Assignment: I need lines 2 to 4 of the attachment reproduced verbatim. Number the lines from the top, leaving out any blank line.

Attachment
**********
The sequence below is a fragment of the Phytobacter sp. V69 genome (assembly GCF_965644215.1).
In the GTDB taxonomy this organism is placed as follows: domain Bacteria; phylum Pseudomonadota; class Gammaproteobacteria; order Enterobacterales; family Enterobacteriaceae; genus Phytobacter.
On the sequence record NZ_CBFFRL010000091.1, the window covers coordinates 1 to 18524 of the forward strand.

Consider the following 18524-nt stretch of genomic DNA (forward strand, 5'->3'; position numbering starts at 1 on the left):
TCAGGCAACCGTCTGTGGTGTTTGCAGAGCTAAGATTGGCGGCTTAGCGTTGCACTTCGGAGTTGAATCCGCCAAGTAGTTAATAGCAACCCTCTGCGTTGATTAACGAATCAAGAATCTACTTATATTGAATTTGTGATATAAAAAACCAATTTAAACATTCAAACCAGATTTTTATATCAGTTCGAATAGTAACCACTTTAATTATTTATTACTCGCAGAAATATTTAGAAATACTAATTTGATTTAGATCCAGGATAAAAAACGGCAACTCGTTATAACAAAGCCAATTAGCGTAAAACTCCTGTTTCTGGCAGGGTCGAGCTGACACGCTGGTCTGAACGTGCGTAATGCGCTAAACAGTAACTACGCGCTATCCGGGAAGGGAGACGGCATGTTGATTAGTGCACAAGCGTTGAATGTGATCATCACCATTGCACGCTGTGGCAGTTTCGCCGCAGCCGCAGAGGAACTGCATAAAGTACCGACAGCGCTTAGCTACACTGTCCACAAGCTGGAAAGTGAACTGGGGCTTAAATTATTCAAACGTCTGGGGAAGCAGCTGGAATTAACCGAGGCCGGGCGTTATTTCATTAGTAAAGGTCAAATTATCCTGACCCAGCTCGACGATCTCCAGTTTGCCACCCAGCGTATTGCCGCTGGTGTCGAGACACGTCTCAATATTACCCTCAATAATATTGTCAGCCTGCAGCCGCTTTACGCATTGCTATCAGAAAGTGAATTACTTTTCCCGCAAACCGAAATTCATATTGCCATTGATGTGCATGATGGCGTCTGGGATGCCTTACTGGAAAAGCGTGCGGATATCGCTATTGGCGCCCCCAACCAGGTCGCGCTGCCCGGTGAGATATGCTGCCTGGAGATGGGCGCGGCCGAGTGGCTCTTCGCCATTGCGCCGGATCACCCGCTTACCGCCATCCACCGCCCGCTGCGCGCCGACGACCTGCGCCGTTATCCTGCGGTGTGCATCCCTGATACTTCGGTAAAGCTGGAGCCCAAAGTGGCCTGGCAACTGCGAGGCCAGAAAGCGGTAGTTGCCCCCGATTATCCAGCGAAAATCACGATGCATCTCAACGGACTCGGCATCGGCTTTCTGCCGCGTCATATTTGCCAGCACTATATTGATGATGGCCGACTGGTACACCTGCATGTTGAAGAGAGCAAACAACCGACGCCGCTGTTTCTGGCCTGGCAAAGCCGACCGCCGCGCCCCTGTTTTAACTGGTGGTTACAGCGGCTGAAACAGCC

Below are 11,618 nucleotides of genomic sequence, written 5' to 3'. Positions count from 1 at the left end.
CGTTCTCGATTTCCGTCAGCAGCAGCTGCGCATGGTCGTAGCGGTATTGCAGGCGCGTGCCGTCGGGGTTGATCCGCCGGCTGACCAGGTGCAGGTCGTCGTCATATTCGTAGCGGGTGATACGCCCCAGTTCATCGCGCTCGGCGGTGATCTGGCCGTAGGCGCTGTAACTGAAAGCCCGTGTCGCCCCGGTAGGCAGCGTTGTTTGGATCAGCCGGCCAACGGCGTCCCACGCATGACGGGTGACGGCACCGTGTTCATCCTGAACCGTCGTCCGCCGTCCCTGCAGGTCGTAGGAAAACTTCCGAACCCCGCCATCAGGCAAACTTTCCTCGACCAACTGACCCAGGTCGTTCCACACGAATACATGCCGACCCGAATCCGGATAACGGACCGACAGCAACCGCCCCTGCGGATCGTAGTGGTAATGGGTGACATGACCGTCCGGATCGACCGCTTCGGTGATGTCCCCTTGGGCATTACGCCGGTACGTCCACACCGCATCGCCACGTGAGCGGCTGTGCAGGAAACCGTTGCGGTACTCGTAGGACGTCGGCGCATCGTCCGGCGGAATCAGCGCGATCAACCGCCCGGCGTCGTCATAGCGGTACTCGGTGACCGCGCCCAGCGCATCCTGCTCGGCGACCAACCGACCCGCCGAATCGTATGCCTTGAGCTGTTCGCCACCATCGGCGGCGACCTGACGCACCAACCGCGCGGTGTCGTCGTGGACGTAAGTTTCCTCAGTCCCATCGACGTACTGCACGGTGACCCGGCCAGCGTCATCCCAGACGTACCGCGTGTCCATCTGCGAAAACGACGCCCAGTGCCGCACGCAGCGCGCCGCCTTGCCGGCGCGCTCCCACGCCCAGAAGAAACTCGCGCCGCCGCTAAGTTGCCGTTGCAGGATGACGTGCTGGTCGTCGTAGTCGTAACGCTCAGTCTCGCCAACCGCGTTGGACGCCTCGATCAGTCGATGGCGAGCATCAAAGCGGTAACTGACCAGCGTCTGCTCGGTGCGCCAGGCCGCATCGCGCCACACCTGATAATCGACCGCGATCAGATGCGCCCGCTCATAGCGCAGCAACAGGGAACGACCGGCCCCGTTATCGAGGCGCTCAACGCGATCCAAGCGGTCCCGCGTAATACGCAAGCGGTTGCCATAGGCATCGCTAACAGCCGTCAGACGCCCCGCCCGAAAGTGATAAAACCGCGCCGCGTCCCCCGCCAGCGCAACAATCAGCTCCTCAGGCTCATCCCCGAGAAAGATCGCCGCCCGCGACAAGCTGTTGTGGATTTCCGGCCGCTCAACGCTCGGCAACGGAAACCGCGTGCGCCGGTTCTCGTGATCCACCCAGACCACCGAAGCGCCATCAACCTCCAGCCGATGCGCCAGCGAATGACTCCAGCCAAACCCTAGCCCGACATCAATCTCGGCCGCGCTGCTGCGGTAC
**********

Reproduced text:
In the GTDB taxonomy this organism is placed as follows: domain Bacteria; phylum Pseudomonadota; class Gammaproteobacteria; order Enterobacterales; family Enterobacteriaceae; genus Phytobacter.
On the sequence record NZ_CBFFRL010000091.1, the window covers coordinates 1 to 18524 of the forward strand.

Consider the following 18524-nt stretch of genomic DNA (forward strand, 5'->3'; position numbering starts at 1 on the left):